A waiter sporting a worn Hawaiian button-down shirt, levis, and open-toe sandals approaches: “are you ready to order sir?” he inquires, in near-perfect diction, with just the slightest coloring of Spanish rolling “r” maybe on purpose to venerate a Caribbean mood. He is friendly and languid at the same time, relaxed as if he only gets six or seven customers a night and probably spends most of his evening chatting with the chef and maitre d’ about their fresh exploits with the cache of women touristas. He is practiced at being invisible and inquires if you are ready just out of courtesy. If you are not ready he will go back and chat some more with his friends and perhaps come back to your table in ten minutes (and perhaps not until you clear your throat loudly to catch his eye). But you are hungry only for flavor more than eating and already have decided on the scampi — how can scampi be less than perfect in Mexico? He nods, “good choice sir,” of course he says that out of habit to every order, and then “refresh your drink sir?” tipping his pen in the direction of your glass. You think for just a half second, but since this is Mexico and you are on vacation you smile and nod “yes please, another gin and tonic.”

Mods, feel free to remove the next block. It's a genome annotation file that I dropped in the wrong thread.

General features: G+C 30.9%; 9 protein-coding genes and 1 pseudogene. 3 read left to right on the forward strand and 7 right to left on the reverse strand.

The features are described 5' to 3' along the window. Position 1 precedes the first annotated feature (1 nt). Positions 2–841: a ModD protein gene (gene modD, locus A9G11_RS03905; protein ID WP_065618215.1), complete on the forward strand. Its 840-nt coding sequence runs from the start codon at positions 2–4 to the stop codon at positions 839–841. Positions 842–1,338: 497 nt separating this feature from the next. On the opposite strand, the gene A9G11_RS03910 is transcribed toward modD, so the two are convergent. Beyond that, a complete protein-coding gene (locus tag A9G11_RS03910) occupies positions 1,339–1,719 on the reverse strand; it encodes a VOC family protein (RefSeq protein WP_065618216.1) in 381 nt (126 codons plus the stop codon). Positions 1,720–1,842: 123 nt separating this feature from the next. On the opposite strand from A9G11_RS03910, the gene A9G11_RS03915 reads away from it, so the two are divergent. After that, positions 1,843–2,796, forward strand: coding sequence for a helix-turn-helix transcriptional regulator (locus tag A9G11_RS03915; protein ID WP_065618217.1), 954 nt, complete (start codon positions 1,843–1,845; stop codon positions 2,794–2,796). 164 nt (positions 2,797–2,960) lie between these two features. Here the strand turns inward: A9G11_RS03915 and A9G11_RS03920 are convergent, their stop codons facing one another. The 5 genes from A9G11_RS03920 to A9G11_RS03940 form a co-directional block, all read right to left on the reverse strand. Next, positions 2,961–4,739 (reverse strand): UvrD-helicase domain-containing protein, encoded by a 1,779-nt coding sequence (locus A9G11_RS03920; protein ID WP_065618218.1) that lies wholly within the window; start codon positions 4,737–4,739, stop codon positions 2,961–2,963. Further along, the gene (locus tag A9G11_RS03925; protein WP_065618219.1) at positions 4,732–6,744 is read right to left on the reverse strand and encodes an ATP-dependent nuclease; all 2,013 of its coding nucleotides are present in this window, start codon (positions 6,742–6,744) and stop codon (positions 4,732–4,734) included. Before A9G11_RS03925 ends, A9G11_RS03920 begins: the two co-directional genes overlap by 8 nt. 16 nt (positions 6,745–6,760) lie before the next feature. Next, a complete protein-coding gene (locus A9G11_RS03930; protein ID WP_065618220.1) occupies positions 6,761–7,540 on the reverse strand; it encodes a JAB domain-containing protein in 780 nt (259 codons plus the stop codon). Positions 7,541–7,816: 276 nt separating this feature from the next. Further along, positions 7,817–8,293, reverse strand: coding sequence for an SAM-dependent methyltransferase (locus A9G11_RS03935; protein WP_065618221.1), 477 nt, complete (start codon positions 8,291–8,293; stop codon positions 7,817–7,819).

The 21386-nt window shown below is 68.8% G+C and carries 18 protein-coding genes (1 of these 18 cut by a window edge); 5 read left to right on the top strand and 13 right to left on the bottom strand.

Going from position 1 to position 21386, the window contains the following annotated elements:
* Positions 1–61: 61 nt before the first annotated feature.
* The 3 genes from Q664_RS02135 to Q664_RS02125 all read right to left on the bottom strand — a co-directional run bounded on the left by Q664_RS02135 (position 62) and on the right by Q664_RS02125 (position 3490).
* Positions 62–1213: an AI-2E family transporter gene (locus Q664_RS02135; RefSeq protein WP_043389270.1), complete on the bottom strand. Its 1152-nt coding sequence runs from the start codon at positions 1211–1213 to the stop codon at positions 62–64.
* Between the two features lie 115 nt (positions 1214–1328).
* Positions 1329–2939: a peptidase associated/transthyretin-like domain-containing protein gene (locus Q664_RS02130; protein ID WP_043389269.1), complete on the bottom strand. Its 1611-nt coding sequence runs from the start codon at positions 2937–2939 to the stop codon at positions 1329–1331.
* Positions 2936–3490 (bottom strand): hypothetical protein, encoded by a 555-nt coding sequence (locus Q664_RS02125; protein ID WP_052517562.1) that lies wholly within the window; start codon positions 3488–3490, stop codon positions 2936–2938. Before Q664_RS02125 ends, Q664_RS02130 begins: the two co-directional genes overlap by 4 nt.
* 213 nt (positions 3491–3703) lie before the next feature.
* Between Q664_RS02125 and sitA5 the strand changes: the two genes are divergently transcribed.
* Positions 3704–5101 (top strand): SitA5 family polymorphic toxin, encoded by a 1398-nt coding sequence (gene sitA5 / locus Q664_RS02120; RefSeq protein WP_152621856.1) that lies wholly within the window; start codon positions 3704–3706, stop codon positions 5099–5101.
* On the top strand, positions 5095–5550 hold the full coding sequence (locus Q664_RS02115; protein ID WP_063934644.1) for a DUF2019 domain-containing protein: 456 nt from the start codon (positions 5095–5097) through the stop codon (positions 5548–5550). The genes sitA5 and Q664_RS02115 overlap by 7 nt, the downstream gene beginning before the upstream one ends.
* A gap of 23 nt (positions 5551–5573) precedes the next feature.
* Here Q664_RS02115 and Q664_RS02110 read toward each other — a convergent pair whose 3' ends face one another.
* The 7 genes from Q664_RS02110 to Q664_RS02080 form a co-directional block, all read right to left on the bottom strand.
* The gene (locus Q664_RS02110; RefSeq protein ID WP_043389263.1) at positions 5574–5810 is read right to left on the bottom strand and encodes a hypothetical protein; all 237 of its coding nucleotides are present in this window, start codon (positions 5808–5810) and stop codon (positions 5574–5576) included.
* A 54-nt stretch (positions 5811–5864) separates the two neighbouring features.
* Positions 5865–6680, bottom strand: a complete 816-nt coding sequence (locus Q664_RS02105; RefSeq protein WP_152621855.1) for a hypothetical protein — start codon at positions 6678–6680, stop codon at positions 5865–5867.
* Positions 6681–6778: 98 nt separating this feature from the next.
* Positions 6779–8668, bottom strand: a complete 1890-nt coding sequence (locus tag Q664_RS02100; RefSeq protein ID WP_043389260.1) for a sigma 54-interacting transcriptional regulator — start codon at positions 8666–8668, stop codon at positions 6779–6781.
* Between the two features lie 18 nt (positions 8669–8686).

Three or four couples chat quietly at other tables; your wife went out with “the girls” from the tour tonight, so you are not lonely, not searching, but comfortable and still attached to her in spirit. You smile to yourself when you think about her thinking about you. It is a warm pleasant feeling and the fondness itself will soon evaporate the dew from your empty glass. Being in love with your wife is better than having your toes buried in the warm sand, sipping your beer, and soaking up the rays, as you did with her this afternoon. The thoughts of her and the tittering background conversation and deepening evening make an odd mixture of warmth and coolness — a creamy caramel-coated sweetness of love and dampness, almost phony. Except, sí, this is Mexico and this is a place for tourists (too expensive for locals) so perhaps it is by some strange coincidence of fate that you find yourself accepting all at the same time everything beautiful, absurd, and natural. You expect the pebbling as a spontaneous by-product. The life of the music syncopates to itself which syncopates to actual life, your actual life different than the life that you dream that you live; the resort is a reflection of the resort it purports to be and yet is not part of this country either. You feel shifted out of time, shifted out of your body, and then realize that the resort and work that is here perpetually shifts people — this explains much of their curious demeanor: detached from the modern world and indifferent to it as well.